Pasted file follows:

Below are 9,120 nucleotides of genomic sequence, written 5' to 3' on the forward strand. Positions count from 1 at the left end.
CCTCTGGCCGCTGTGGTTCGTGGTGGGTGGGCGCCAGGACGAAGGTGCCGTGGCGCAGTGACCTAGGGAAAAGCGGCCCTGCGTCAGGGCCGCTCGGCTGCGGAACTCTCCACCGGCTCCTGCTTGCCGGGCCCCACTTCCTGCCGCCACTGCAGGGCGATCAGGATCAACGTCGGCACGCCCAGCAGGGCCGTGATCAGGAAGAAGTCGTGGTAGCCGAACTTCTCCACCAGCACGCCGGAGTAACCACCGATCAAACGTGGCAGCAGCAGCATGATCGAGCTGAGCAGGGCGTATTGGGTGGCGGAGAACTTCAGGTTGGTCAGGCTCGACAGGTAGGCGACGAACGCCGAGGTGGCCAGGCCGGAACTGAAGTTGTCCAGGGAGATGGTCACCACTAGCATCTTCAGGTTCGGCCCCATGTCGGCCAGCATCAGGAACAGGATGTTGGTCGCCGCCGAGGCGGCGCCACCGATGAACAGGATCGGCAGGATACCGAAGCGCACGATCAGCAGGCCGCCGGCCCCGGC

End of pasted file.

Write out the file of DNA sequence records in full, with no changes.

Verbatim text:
Below are 9,120 nucleotides of genomic sequence, written 5' to 3' on the forward strand. Positions count from 1 at the left end.
CCTCTGGCCGCTGTGGTTCGTGGTGGGTGGGCGCCAGGACGAAGGTGCCGTGGCGCAGTGACCTAGGGAAAAGCGGCCCTGCGTCAGGGCCGCTCGGCTGCGGAACTCTCCACCGGCTCCTGCTTGCCGGGCCCCACTTCCTGCCGCCACTGCAGGGCGATCAGGATCAACGTCGGCACGCCCAGCAGGGCCGTGATCAGGAAGAAGTCGTGGTAGCCGAACTTCTCCACCAGCACGCCGGAGTAACCACCGATCAAACGTGGCAGCAGCAGCATGATCGAGCTGAGCAGGGCGTATTGGGTGGCGGAGAACTTCAGGTTGGTCAGGCTCGACAGGTAGGCGACGAACGCCGAGGTGGCCAGGCCGGAACTGAAGTTGTCCAGGGAGATGGTCACCACTAGCATCTTCAGGTTCGGCCCCATGTCGGCCAGCATCAGGAACAGGATGTTGGTCGCCGCCGAGGCGGCGCCACCGATGAACAGGATCGGCAGGATACCGAAGCGCACGATCAGCAGGCCGCCGGCCCCGGC